The island of Manhattan seen from the air.
(The Center Square) – With New York’s leaders searching for ways to guide the city out of the COVID-19 economic downturn, a new economic outlook report presses the concept of further public-private partnership.
The Partnership for New York City’s report, “A Call for Action and Collaboration,” which includes input from a variety of stakeholders and 14 global consulting firms, was released earlier this month, Politico reported.
With unemployment at more than 18 percent, roughly one-third of the city’s 230,000 small businesses unlikely to reopen, and most of the city’s cultural attractions closed until next year, a diverse collaboration is necessary to reopen the economy, the report states.
“Going forward, governments will need to spend less and depend more on leveraging private financing and expertise,” the report states. “Economic recovery requires a multi-sector approach, with leadership from business, labor, academia, civic and community sectors. Extra-governmental partnerships should be structured to design and implement solutions to immediate needs for job training, hiring, small business relief, affordable housing, renewable energy and digital infrastructure.”
One past model is the Lower Manhattan Development Corporation (LMDC), which was created after 9/11.
Pursuant to the report’s findings, the partnership is ready to commit leadership to address six key areas:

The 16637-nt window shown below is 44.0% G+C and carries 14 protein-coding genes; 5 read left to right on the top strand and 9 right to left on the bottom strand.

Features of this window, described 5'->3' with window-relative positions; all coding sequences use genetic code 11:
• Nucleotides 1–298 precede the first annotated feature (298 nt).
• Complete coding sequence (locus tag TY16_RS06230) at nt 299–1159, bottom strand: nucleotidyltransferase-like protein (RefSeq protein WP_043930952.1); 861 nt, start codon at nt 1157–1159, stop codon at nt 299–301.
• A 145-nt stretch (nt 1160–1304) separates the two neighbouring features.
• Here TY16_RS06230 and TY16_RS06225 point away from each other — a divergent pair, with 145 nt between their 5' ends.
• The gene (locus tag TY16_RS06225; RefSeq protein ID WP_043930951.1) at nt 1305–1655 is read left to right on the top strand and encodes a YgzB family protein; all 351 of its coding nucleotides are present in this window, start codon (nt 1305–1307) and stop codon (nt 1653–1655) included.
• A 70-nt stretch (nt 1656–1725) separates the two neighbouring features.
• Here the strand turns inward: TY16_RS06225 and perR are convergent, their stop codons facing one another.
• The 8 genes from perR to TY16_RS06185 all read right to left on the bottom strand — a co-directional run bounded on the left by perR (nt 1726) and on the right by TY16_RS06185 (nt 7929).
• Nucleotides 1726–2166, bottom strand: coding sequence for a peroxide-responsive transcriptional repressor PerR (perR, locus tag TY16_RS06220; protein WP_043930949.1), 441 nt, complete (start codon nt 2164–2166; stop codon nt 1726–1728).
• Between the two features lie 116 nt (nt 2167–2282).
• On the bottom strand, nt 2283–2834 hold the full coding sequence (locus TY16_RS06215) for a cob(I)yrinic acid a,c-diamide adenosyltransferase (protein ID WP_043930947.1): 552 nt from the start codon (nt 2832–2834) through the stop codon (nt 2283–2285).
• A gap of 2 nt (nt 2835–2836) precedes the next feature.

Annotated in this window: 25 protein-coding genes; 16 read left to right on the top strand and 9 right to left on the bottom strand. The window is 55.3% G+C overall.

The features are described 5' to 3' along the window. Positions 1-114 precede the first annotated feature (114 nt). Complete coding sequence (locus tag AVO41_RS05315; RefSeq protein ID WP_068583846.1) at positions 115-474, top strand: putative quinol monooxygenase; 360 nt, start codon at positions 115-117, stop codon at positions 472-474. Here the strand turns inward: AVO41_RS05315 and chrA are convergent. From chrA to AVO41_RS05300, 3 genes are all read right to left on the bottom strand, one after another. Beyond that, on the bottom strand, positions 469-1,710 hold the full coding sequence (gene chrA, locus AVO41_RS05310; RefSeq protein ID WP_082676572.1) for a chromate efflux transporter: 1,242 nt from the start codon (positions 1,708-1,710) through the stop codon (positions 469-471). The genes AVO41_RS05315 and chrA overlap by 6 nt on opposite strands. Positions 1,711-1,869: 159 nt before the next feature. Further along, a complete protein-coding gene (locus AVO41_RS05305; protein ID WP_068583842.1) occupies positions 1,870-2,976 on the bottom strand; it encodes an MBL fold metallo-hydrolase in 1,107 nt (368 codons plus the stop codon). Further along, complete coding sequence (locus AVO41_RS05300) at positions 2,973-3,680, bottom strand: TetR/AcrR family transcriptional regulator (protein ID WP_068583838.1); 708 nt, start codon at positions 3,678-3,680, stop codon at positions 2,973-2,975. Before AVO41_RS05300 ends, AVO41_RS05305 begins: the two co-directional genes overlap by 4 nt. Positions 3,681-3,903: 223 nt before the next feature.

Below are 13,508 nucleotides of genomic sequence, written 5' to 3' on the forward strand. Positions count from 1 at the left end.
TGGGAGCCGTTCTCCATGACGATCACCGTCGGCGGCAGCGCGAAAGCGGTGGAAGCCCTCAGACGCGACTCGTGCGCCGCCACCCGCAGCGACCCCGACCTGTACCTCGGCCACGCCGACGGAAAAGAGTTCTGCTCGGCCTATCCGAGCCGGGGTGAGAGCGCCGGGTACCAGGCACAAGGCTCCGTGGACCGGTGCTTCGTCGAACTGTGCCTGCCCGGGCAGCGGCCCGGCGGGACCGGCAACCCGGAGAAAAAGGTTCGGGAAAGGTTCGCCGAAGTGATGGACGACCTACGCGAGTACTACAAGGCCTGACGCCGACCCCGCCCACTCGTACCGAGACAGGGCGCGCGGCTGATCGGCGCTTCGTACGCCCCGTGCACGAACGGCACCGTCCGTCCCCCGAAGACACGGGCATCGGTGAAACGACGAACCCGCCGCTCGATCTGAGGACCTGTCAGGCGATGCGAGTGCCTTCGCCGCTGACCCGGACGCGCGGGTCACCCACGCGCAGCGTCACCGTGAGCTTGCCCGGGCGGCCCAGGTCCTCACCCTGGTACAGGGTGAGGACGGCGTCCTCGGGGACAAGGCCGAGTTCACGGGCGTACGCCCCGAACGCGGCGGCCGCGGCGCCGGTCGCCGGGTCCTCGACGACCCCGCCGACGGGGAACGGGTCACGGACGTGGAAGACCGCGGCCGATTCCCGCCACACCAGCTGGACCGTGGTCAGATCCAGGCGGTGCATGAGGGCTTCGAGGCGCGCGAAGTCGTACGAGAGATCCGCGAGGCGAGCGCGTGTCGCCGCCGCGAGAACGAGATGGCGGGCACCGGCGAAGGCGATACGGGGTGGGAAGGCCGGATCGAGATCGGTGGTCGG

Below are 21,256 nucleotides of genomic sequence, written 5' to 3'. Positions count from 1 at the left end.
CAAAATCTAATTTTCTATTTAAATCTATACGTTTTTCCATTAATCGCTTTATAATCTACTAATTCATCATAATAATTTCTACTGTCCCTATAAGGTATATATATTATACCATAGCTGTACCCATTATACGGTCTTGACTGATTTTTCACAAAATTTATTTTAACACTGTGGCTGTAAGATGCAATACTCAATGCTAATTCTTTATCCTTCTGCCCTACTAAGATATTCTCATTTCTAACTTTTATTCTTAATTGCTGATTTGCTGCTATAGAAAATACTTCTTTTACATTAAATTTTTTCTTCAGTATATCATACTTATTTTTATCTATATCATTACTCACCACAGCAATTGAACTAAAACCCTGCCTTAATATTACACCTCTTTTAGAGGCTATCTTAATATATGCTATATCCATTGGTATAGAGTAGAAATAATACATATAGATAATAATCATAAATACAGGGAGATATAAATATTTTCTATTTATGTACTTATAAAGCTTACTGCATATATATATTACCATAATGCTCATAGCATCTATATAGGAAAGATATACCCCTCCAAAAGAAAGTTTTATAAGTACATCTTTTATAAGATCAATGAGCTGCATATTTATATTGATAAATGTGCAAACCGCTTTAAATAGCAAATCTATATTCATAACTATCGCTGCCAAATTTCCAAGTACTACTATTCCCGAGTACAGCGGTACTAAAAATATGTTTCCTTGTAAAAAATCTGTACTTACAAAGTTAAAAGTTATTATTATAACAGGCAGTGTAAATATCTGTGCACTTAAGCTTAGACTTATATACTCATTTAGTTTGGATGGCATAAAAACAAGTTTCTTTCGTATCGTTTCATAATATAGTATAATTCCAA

• Small Business Restart & Recovery Clearinghouse, co-sponsored with the New York City Economic Development Corporation, chambers of commerce and other stakeholders to develop a resource network to aid small business with capital access, marketing, and technology.
• Health Innovation Partnership to create a consensus on standards and other trust markers to restore public confidence in the health and safety of offices, transit, and public gathering places, while promoting the region as a leading hub of telemedicine and medicine.
• Education Innovation Partnership to support the transition of public schools to a model of in-person instruction and online learning, helping make New York into a global hub for education technology.
• A job council comprised of large employers to collaborate with public schools and colleges to develop pathways to careers.
• Cross-sectoral problem-solving sessions among leaders to find consensus on such issues as security, transit, criminal and racial justice, community development, and regulatory and tax reform.
“The COVID-19 crisis is unique unto itself and it poses challenges we haven’t seen before,” attorney Martin Lipton told the Partnership. “But New York suffered a similar downturn in the 1970s. The city was broke, crime was rampant, people fled. Strong cross-sector leadership got us out of that crisis and it is what will be needed this time as well.”